Create the migration directory ~bar/src/main/resources/db/migration to hold our SQL scripts.

Create a SQL script in this directory with the following content named V1__create_promotions_table.sql.

CREATE TABLE promotions (
    promotion_id serial PRIMARY KEY,
    supplier_id int2 NOT NULL,
    promotion_name VARCHAR ( 50 ) NOT NULL,
    company_name VARCHAR ( 40 ) NOT NULL,
    start_date DATE NOT NULL,
    stop_date DATE NOT NULL,
    created_on DATE NOT NULL DEFAULT CURRENT_DATE
);

Create a SQL script example YugabyteDB Flyway Maven example

We can now execute this migration at the command line.

$ cd /bar
$ mvn flyway:migrate

create table migration yugabytedb flyway maven tutorial

We can verify that the "promotions" table was indeed built.

Verify that the table was built, step in the YugabyteDB Flyway Maven tutorial

We should also be able to see this migration in the "flyway_schema_history" table.

Verify creation of table in the flyway schema history yugabytedb maven example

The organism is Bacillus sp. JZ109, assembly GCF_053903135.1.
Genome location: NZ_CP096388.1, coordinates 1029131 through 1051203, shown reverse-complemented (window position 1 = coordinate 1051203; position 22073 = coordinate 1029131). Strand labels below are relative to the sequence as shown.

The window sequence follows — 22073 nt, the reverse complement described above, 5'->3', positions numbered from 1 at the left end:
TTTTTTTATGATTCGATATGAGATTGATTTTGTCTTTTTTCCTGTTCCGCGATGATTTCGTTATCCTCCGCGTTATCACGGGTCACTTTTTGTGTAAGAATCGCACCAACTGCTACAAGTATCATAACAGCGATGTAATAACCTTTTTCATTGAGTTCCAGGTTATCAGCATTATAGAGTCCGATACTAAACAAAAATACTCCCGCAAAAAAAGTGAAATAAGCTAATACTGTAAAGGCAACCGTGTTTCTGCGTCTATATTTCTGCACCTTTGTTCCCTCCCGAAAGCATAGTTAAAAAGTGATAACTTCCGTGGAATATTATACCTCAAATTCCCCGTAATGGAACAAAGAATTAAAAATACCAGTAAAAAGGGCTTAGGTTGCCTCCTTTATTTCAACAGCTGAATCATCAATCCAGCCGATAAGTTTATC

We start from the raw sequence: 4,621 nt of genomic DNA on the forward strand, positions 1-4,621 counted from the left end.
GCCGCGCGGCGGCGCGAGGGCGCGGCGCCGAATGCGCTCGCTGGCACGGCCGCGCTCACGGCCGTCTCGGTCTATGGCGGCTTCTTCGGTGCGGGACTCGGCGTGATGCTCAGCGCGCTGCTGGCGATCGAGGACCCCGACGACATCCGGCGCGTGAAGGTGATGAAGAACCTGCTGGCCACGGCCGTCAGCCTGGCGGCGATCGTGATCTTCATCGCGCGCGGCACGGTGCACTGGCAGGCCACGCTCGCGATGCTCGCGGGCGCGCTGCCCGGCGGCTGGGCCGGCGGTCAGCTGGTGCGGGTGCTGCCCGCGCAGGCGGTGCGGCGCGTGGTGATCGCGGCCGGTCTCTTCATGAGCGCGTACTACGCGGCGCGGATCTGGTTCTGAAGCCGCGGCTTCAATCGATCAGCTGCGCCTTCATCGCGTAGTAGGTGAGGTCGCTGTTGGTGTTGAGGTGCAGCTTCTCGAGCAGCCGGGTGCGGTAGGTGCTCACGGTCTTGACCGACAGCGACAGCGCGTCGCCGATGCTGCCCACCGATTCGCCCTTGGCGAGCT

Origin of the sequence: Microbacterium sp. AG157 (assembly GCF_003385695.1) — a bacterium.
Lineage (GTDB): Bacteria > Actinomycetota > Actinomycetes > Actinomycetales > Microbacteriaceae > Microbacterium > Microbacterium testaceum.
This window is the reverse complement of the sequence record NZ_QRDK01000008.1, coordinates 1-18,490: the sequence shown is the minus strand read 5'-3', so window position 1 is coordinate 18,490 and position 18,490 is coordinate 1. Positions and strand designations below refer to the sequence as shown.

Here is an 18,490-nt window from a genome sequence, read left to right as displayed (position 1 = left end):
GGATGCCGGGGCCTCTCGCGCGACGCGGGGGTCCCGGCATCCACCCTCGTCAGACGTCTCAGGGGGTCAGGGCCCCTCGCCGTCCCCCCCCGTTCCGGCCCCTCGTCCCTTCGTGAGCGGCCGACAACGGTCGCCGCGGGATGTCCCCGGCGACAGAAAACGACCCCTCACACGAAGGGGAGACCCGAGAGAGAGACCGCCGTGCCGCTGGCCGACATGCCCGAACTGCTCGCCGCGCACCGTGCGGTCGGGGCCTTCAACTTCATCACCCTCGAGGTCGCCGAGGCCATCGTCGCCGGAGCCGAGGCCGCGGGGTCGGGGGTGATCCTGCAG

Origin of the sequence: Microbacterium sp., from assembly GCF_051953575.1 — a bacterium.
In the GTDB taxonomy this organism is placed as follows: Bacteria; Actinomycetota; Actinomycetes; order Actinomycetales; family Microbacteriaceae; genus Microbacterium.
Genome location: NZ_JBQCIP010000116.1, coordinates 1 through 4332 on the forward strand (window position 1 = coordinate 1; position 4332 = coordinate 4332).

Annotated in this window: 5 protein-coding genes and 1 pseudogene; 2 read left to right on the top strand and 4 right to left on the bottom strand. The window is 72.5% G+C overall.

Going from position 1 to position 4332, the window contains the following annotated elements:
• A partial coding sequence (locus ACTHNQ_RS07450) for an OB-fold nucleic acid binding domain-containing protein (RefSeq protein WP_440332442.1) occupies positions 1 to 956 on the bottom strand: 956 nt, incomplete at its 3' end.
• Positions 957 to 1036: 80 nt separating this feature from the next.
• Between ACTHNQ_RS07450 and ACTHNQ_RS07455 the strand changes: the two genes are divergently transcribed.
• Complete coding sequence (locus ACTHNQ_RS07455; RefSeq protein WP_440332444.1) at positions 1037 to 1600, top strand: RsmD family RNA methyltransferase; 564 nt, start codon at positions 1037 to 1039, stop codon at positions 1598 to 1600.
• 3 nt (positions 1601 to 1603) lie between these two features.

Step 7: Insert data migration

Create the SQL script below, place it in the migration directory with the following and name it "V2__insert_promotions.sql".

INSERT INTO promotions (supplier_id, promotion_name, company_name, start_date, stop_date, created_on)
VALUES
('28','Buy One Get One Free', 'Gai pâturage', '1996-08-15', '1996-08-30', CURRENT_DATE),
('19', 'Free Shipping', 'New England Seafood Cannery', '1996-10-15', '1996-10-30', CURRENT_DATE),
('16', 'Free T-Shirt With Every Purchase', 'Bigfoot Breweries', '1996-12-15', '1996-12-30', CURRENT_DATE),
('20','10% Off', 'Gula Malacca', '1996-11-15', '1996-11-30', CURRENT_DATE),
('8', '20% Off', 'Specialty Biscuits, Ltd.', '1996-09-15', '1996-09-30', CURRENT_DATE);

Insert promotions SQL script, flyway maven yugabyte db example

We can now execute this migration at the command line.

$ mvn flyway:migrate

command line view migration flyway yugabytedb and maven tutorial

Let’s verify that the data was inserted into the "promotions" table.

verify promotions were inserted yugabytedb maven plugin for flyway tutorial

We should also be able to see this migration in the "flyway_schema_history" table.

verify in flyway version control, using maven plugin and yugabytedb

Conclusion

That’s it! You now have a 3 node YugabyteDB cluster on GKE, with versioning control managed by a local installation of Flyway. For more information about how to perform more advanced operations in Flyway using the Java API, Maven, or Gradle, check out their documentation.